Forever on Thanksgiving Day the heart will find the pathway home. -Wilbur D. Nesbit
I suppose it is almost obligatory to write something about Thanksgiving around this time. Like many of you, I traveled over the holiday. I drove up to Kings Mountain, NC Tuesday to spend the holiday with my mother and sisters. We returned to Tampa Friday in an effort to miss traffic.
This is a time of reflecting and “giving thanks” for our blessings and one of the things I’m most thankful for is that my immediate family remains intact, and that I still have a home and hometown to which I can return. The parents’ of an old high school friend of mine died some years ago. He now lives in Asheville, NC and his sister in Charlotte. He made a comment a few years ago about how sad he was that for the first time, he really had no reason to go to Kings Mountain for the holidays. Because of the tight relationship I have with my family, and the love for the small town in which I grew up, I thought that was very poignant, and that is not a feeling I want to experience any time soon. So I’m thankful for home and family.
Thursday night, Lay and I went out riding around, and I pointed out so many of the local landmarks that were part of my growing up years. Being that it’s a small town, I could tell him who (at least) used to live in nearly every house in town. Not coming from a small town, he doesn’t have the same frame of reference to understand that, for all the drawbacks of growing up in small town, there are many benefits to knowing nearly everyone in town.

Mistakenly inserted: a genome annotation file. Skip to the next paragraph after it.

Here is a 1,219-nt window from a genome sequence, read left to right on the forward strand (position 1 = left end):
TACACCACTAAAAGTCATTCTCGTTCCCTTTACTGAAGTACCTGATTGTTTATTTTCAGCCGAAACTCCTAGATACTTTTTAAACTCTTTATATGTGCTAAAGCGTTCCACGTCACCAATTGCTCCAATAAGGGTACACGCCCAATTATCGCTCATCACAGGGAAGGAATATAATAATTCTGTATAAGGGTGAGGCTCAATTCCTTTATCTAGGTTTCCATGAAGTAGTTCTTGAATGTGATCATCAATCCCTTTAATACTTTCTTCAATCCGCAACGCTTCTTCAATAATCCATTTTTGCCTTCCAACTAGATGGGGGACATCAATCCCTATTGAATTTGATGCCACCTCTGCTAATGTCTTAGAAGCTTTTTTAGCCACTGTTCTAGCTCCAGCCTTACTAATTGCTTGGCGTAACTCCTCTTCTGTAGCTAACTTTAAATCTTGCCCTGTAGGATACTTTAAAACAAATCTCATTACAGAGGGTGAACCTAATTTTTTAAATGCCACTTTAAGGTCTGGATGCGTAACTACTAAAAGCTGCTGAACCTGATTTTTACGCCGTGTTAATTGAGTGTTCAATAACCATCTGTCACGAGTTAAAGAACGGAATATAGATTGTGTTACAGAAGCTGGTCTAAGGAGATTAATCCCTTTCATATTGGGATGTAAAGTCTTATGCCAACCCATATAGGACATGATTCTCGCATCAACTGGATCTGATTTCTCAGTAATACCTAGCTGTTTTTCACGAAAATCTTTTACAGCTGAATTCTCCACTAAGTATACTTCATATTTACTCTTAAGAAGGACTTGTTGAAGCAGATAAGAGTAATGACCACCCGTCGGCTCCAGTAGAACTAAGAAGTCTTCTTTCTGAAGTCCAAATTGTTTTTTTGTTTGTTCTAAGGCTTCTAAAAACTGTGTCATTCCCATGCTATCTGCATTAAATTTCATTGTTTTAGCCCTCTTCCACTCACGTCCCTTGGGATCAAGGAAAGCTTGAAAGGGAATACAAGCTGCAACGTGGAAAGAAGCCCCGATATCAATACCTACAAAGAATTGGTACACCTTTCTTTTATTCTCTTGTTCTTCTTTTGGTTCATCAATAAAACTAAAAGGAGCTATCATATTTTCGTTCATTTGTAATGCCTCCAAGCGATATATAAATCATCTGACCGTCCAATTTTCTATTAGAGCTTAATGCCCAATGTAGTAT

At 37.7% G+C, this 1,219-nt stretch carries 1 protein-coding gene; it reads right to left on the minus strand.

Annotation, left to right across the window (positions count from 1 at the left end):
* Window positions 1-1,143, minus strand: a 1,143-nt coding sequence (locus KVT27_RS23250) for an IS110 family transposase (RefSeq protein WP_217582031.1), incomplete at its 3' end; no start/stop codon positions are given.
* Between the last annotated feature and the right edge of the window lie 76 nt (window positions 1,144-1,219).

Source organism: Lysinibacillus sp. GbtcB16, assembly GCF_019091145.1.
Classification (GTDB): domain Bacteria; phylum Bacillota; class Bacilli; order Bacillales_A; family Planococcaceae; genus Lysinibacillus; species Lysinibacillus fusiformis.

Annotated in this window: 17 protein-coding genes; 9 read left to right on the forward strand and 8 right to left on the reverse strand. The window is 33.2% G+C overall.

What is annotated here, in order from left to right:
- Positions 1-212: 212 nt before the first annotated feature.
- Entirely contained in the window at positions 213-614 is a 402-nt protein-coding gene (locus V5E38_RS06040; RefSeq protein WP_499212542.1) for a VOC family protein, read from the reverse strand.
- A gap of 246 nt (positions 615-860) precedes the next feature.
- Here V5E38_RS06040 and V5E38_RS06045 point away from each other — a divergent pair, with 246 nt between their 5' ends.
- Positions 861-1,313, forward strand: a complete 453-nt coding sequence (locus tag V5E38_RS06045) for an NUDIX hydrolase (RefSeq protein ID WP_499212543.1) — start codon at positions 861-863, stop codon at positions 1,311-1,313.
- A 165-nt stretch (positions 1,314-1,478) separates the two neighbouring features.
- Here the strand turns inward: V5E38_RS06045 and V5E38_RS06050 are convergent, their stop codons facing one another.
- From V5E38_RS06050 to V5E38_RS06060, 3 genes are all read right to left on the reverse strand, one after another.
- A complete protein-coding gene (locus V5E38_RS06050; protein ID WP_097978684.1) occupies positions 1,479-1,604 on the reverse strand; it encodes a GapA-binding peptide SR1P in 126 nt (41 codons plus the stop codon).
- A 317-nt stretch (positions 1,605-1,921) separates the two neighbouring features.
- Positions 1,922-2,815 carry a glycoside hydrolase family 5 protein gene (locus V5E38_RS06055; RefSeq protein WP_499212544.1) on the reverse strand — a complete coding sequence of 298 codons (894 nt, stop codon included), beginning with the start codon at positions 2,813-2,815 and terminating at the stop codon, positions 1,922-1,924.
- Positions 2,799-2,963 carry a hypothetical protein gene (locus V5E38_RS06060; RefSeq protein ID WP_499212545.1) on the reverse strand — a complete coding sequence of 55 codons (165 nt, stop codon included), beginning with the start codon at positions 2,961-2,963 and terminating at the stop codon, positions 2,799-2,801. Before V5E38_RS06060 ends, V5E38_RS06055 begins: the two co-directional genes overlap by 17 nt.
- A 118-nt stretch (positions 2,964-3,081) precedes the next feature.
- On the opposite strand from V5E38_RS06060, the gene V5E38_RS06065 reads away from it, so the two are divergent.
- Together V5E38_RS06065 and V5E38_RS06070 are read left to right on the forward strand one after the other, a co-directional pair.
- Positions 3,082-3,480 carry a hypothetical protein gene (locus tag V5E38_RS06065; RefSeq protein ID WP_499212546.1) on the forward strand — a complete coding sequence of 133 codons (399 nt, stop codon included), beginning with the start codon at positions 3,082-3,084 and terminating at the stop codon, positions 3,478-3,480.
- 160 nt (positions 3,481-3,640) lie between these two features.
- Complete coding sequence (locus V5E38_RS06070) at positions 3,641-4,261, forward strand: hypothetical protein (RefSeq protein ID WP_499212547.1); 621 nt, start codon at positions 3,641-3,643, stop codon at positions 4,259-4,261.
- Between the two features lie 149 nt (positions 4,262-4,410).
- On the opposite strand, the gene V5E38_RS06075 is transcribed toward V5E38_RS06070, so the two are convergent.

With a twelve-hour drive home, I had ample time to reflect on Thanksgiving and what this time of year means. I personally have had an OK year. There are things in my life that I wish were different, but on the whole, I am very blessed. So it seems almost curmudgeonly to think about what a bad year it’s been from a societal perspective.
The first thing that leaps to mind is the storms of the Gulf Coast and destruction they wrought. Then there is my disagreement with the federal government position on so many social issues from Gay rights to funding for social programs…and there is the on-going conflict in Iraq.
But for all of that, most of us in America have much for which to be thankful, especially if you consider our situations as compared to so many around the world and here too.
So I think the “thanks” part of Thanksgiving is the easy part. It’s the “giving” part that is often a little more difficult.